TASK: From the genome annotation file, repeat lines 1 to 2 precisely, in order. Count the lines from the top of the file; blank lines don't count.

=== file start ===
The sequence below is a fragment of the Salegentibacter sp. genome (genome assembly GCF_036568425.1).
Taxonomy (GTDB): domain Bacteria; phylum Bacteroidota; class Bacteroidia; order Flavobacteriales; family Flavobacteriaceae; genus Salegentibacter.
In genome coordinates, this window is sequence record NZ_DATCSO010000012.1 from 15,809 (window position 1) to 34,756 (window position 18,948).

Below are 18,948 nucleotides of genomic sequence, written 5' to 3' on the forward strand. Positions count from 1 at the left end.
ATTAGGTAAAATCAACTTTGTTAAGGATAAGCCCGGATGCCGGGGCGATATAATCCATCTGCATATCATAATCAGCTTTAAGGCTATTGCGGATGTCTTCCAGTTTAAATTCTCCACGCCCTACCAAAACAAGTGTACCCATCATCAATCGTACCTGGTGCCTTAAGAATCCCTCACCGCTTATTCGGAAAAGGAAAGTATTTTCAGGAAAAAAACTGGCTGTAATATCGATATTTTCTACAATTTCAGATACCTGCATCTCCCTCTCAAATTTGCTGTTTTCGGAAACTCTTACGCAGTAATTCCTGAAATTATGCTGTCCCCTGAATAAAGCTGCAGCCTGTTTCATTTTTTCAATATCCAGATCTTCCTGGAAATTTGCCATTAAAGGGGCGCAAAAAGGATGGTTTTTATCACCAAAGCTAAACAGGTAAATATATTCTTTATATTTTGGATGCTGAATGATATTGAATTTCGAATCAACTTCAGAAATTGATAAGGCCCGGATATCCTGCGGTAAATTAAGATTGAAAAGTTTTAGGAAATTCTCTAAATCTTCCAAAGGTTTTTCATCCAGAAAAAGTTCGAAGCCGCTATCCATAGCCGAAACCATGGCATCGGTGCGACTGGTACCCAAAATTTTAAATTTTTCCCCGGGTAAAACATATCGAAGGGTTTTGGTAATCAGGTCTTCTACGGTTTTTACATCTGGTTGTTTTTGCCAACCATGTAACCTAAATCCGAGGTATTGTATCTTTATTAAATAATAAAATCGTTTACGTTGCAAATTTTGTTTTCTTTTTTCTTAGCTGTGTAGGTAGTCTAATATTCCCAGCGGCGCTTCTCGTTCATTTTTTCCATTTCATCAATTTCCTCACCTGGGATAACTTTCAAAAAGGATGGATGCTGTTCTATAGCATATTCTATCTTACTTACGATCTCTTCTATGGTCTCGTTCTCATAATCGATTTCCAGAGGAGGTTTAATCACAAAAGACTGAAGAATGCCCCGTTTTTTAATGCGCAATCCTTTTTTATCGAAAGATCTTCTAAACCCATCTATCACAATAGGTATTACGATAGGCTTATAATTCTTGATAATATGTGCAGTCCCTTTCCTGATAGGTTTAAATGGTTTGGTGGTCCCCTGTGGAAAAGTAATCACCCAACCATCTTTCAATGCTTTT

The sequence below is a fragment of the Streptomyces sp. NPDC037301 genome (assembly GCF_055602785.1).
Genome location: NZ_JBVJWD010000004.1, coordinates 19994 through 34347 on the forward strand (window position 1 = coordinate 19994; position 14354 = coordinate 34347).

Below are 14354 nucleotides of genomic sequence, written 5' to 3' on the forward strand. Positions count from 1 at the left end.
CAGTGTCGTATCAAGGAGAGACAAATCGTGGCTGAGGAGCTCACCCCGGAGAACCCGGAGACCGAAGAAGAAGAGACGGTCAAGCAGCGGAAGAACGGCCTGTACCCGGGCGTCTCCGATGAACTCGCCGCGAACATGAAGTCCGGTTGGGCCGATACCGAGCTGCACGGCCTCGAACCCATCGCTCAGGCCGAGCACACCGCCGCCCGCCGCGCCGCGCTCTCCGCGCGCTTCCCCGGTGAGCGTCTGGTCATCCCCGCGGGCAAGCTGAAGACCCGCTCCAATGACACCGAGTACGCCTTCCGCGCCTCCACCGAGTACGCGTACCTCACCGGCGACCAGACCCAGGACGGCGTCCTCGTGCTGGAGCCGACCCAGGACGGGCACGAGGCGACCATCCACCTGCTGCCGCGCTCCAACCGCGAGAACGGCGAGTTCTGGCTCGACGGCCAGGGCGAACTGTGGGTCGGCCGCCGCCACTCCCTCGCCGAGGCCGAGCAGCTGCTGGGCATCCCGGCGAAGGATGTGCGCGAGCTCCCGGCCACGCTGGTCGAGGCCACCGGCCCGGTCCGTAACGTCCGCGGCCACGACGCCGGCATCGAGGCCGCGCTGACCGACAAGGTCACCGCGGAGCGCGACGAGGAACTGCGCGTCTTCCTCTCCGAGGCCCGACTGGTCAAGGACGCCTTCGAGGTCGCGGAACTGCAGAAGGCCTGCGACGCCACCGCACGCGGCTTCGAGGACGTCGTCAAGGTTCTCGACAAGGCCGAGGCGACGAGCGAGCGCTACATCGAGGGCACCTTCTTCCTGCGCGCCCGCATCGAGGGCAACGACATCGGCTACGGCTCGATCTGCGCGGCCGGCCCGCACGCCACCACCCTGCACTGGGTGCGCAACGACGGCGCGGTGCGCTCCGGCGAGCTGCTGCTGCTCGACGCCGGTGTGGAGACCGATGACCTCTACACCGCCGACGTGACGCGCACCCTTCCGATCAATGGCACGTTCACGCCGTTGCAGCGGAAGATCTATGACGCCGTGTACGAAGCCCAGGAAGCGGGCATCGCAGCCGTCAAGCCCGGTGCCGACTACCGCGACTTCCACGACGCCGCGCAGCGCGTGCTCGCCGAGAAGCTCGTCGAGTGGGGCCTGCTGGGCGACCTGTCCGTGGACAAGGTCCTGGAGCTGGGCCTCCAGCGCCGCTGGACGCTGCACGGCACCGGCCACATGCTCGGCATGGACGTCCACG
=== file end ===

The sequence below is a fragment of the Salegentibacter sp. genome (genome assembly GCF_036568425.1).
Taxonomy (GTDB): domain Bacteria; phylum Bacteroidota; class Bacteroidia; order Flavobacteriales; family Flavobacteriaceae; genus Salegentibacter.